Home' Afloat : AFLOAT April 2017 Contents 8 AFLOAT.com.au April 2017
REDUCE YOUR BOATING COSTS
Every day we see “FREE” berthing, “FREE” antifouling,
“FREE” moorings. We all know that nothing is “FREE”.
We offer good old fashioned “SERVICE” with the same
good old fashioned “PRICES”.
Established for over 70 years our marina offers sheltered
berths and moorings, big slipways, mechanical and
shipwright services at competitive prices. Berths from
$450/month (up to 23ft) and $1,350/month (up to 60ft).
Do-it-yourself weekend slipping is available.
www.balmainmarina.com.au MOB: 0438 002 918
Pontoons are for all users
of the waterways
I would like to clarify information provided in readers’ letters
published in the last two issues of Afloat regarding illegal use
of boat ramps by commercial operators – Feb’17 & Mar’17; and
removal of debris from boat ramps – Mar’17 (see below).
General Manager Boating Operations,
Roads and Maritime Ser vices.
Commercial vessels using boat ramps facilities
(Ref: ‘Commercial vessels block access to recreational
pontoon’ – Feb’17.)
In 2014 the NSW Government announced funding of $37.5
million under the Boating Now program for 192 priority projects
to improve boating facilities across NSW. These projects included
construction of new boat ramps and pontoons.
Letters in February and March editions suggest that the
use of these facilities by commercial vessels is illegal since the
facilities were funded by recreational boating fees.
Roads and Maritime Services funds the Boating Now program
from both recreational and commercial vessel fees, with these
facilities being provided for all users of the waterways. Maritime is
aware of the sometimes less than co-operative use of some boat
ramp and pontoon facilities by a small number of vessel skippers.
While the vast majority of these facilities are ultimately owned
by local councils and are thus regulated under their powers, our
Boating Safety Officers will step in and remind vessel skippers
of appropriate conduct when launching, recovering and using
public facilities when needed.
Concerns regarding on-water operations at a particular
waterway or facility can be reported to Maritime on 13 12 36,
select option 2.
Removal of debris in Sydney Harbour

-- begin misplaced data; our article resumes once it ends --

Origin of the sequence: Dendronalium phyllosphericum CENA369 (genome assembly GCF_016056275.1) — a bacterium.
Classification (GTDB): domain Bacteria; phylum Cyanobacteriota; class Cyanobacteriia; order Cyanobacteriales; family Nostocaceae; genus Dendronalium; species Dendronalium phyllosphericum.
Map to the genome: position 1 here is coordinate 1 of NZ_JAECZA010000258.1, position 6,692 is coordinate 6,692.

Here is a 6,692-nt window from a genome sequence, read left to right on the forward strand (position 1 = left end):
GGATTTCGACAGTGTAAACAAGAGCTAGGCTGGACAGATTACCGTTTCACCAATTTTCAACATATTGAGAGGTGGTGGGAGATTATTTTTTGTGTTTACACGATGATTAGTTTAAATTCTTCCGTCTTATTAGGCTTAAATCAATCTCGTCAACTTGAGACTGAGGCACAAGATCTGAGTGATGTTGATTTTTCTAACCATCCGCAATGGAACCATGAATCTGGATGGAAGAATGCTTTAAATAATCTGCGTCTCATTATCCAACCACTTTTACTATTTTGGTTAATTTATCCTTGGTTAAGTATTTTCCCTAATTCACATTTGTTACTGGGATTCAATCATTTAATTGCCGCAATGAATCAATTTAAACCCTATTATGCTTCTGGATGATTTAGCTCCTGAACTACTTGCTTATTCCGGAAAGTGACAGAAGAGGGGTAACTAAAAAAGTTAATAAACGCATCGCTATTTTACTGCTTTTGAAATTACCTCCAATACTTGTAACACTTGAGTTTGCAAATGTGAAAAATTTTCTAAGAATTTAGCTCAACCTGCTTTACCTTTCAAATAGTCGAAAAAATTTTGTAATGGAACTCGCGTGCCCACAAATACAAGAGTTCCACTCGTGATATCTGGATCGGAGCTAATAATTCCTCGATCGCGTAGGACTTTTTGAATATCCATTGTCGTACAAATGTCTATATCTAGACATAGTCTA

(Ref: ‘Illegal use of boat ramps by commercial operators’ –
The letter inaccurately informs readers that Roads and
Maritime Services only removes debris up to the low water mark
and council is responsible for removal above the high water mark,
suggesting a gap in accountability exists. In Sydney Harbour,
Maritime is responsible for removal of rubbish up to the Mean
High Water Mark (MHWM) and Council, or other responsible
landowner, is responsible above the MHWM. Both parties clean
the extra yard or two beyond this line when it is practicable and
It’s not for the sake of
a ribboned coat
I agree with David Salters comment about Wild Oats again
“ throwing in the towel” in the last Hobart, ‘Man v. Machine: Are
supermaxis fair? ’ (Afloat Mar’17). Didn’t the same thing happen
in the previous Hobart?
From memory the reason they withdrew then was due to a
torn mainsail and it wasn’t a safety problem. Why didn’t they
continue under headsail? They would still have beaten many
yachts to Hobart. It seems to me that they picked up their bat
and ball because they couldn’t win. What if we all did that!
1. First start right on 1 o’clock for say, boats up to 50ft, i.e. most
of the fleet.
2. Ten minute later second start for 50-70 footers.
3. Ten minute later third start for the maxis.
That way everyone gets clear water and mostly clear air. The
spectator boats would then be inclined not to come into the race
zone until the maxis are away.
One Sleep Wonders
I believe there is some truth in Tony Cable’s opinion about One
Sleep Wonders (Afloat Mar’17) March 2017 – after all the Sydney
Hobart yacht starts from The Cruising Yacht Club of Australia,
not The Maxi-Yacht Racing Club of Australia.
Over the years, I have had many gear failures including a torn
main but continued to the finish knowing we won’t get a place. I
believe it’s poor sportsmanship if we pull out because we can’t
win. What if you are down in the pointscore someway through
the season and know its impossible to win the trophy. Should
we all stop racing because we can’t get some silver?
I think most of the smaller racers to Hobart know they have
no hope of line and little chance of handicap honours but they
continue and compete. The tail enders on the first or second
day would probably know they have no chance but keep going.
So what happens next year, withdrawal again because they can
only finish in the middle?
Hunters Hill, NSW.
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